Speaking at Anuga FoodTec, where Sidel showcased its ‘Stack & Pack’ technology for the first time, Eric Schaffner, international key account manager, Sidel, explained how a deep concave indentation in the base of a square-shaped 500ml PET bottle – created via Sidel’s patented ‘stroke base’ technology, allows the neck of one bottle to fit into the base of another above.
Packaging giant Sidel (part of the Tetra Laval group with Tetra Pak) said that 500ml and 1 litre bottles were available, and were suited for filling with sensitive products such as juices, liquid dairy and milk. The firm is now ready to conduct field tests at customers’ plants, ahead of the first product launches.
Asked when the first products using Stack & Pack could appear, Schaffner said:“We need to complete some tests but I can imagine that – when a customer buys into the concept – it is something you could easily see in 2013. I don’t really see why it should take longer.”
Crushed bottle necks
Potential advantages for beverage producers and co-packers include the ability to dispense with carton interlayers and optimise storage space – and fuel costs, given that fewer pallets are required to transport the same product volume by road – and avoid crushed bottle necks.
Retailers would also benefit from greater bottle numbers on less restocking of shelves, as well as a more attractive look to the fixture, Sidel claimed, while bottles were easy for customers to ‘grab and pour’ and required minimum at home storage space.
Explaining the technology behind the concave indentation, Schaffner said: “On bigger bottles you can do it just by blowing – here you need a special step in the blowing stage to achieve that effect with the bottle. With bigger bottles you just need a mold where you already have the shape so you have the space for the cap. With a smaller bottle this is not possible.
“Without disclosing any technology, we apply a patented step during the pre-form blowing process so that we form the space in the bottle – it’s not standard blowing with the mold, which doesn’t bring this benefit,” he added.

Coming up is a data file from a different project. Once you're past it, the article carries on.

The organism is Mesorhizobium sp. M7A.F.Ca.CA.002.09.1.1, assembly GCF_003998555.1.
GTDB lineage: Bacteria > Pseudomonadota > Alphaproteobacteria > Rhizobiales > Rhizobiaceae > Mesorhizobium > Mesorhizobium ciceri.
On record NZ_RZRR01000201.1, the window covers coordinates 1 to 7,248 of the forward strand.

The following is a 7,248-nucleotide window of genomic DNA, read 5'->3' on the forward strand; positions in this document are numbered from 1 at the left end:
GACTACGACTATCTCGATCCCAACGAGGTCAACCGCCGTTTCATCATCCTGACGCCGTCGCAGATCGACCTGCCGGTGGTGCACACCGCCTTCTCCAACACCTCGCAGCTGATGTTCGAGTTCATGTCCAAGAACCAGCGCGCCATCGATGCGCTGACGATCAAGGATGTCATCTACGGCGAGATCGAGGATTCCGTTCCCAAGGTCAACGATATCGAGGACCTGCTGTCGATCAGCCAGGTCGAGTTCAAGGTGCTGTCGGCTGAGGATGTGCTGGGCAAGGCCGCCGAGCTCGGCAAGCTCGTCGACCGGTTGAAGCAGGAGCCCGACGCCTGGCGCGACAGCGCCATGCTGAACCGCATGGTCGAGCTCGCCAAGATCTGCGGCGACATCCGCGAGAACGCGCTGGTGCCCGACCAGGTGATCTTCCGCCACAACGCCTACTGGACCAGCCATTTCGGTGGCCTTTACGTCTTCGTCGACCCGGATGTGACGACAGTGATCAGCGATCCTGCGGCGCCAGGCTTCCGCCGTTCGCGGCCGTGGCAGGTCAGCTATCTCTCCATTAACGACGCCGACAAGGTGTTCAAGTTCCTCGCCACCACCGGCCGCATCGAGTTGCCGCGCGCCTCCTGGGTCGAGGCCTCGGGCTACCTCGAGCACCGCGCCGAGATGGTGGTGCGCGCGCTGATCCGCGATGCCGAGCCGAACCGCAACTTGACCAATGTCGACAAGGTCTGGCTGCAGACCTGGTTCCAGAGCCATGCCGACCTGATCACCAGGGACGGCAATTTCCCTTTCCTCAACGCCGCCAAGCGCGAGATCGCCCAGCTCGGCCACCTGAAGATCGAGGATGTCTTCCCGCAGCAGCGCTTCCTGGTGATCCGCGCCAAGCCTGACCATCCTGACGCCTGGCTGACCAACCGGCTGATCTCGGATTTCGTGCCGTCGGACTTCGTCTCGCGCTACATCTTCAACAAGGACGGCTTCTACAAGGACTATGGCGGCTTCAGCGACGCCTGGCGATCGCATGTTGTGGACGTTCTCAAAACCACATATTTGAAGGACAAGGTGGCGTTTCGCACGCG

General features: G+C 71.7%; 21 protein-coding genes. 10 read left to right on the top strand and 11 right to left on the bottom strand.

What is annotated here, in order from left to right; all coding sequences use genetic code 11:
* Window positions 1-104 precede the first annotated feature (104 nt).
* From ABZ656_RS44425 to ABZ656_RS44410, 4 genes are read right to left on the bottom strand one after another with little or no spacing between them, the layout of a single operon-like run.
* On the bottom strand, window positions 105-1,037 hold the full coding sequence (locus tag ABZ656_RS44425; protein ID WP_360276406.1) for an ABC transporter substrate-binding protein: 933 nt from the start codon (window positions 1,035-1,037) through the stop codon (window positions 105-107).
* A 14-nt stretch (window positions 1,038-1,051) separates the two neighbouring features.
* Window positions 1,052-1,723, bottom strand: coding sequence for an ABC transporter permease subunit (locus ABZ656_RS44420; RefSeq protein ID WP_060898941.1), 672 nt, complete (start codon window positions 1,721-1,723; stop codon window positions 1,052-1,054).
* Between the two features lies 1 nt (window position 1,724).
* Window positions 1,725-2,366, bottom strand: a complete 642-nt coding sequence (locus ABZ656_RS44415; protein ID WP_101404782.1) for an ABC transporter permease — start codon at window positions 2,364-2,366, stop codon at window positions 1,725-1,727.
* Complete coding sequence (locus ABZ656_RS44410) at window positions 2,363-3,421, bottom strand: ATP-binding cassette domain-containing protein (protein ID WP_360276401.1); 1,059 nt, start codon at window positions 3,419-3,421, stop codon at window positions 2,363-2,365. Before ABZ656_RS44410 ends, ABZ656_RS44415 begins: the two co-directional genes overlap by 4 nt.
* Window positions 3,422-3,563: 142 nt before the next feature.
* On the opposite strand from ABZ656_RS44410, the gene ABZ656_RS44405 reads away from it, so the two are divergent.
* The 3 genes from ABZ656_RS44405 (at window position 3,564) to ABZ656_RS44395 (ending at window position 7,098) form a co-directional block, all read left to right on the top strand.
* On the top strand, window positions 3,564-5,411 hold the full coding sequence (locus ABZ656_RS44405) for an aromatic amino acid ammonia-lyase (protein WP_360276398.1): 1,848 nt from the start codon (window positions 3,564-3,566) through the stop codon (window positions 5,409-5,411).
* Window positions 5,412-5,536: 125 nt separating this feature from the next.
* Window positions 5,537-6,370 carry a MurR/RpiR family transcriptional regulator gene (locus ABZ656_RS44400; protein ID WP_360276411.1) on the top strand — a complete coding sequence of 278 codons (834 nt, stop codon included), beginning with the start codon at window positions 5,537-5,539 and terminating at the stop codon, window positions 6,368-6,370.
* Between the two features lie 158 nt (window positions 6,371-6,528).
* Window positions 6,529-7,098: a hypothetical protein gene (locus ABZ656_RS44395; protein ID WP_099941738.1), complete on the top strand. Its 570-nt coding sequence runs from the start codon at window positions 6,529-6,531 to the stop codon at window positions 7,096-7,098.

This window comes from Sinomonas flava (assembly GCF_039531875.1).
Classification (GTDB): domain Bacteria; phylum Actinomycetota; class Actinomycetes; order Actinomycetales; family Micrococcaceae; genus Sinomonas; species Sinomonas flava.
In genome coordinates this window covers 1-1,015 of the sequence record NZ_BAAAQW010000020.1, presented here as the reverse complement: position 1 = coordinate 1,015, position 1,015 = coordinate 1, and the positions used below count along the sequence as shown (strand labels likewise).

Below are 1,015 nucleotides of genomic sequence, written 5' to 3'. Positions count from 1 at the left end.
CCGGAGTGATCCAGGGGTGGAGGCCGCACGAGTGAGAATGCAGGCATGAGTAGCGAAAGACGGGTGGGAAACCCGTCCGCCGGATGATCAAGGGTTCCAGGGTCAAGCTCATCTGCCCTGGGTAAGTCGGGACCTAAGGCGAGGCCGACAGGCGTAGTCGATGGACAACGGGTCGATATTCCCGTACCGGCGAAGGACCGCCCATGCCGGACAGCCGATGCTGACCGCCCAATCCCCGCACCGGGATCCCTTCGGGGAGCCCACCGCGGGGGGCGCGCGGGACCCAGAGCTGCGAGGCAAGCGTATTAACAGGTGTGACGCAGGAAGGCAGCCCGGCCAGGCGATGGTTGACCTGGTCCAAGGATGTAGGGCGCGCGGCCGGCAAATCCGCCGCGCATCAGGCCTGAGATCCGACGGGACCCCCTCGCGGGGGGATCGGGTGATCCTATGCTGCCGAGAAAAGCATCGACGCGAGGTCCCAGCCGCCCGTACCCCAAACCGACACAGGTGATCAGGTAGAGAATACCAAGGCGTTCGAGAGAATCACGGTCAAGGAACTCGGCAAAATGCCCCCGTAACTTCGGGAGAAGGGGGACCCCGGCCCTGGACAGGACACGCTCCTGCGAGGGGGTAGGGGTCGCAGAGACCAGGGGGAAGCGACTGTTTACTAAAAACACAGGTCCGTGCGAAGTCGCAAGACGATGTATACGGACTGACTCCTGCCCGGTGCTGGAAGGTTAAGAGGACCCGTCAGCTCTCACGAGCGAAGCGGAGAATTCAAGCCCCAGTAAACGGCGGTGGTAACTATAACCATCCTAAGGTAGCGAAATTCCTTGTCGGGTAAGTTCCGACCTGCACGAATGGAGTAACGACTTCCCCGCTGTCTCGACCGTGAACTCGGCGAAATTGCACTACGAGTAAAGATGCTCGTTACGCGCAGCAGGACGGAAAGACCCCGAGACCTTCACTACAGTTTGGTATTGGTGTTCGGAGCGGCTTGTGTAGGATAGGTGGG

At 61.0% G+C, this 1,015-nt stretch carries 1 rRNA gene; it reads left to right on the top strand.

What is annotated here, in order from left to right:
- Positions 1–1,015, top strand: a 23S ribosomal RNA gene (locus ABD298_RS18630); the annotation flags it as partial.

“The concept as such where you can stack a bottle, a big bottle, is on the market already, but a bottle of the size of 500ml, 1 litre, did not exist as such. On the blowing side, we are set. But we still want to work on the palletisation – and have already done some tests – it works, but we want to refine it.”
More bottles on pallet
Ten layers of 500ml bottles (rather than the usual six) can be packed onto a standard European pallet, and Sidel said that this increased the number of square bottles on the pallet by 40% (2,160 units versus 1,296); Schaffner estimated a new figure of circa. 1,800 for round bottles.
Stroke-base technology also cuts blowing pressure by up to 10 bars during production, Sidel said, while the stackable bottles could be produced in different shapes (including round bottles) and sizes; the surface area of square bottles offered strong branding potential.
But although more square bottles could be fitted on a pallet, Schaffner noted that there was a PET weight premium trade off vis-à-vis round bottles.“What you gain on logistics thanks to packing and stackability will be upset slightly by the additional weight,” he said.
“Weight is a big issue in this industry regarding total ownership cost, and it will increase. At the base of each issue we have petrol. Logistics costs more and more, but weight does also.”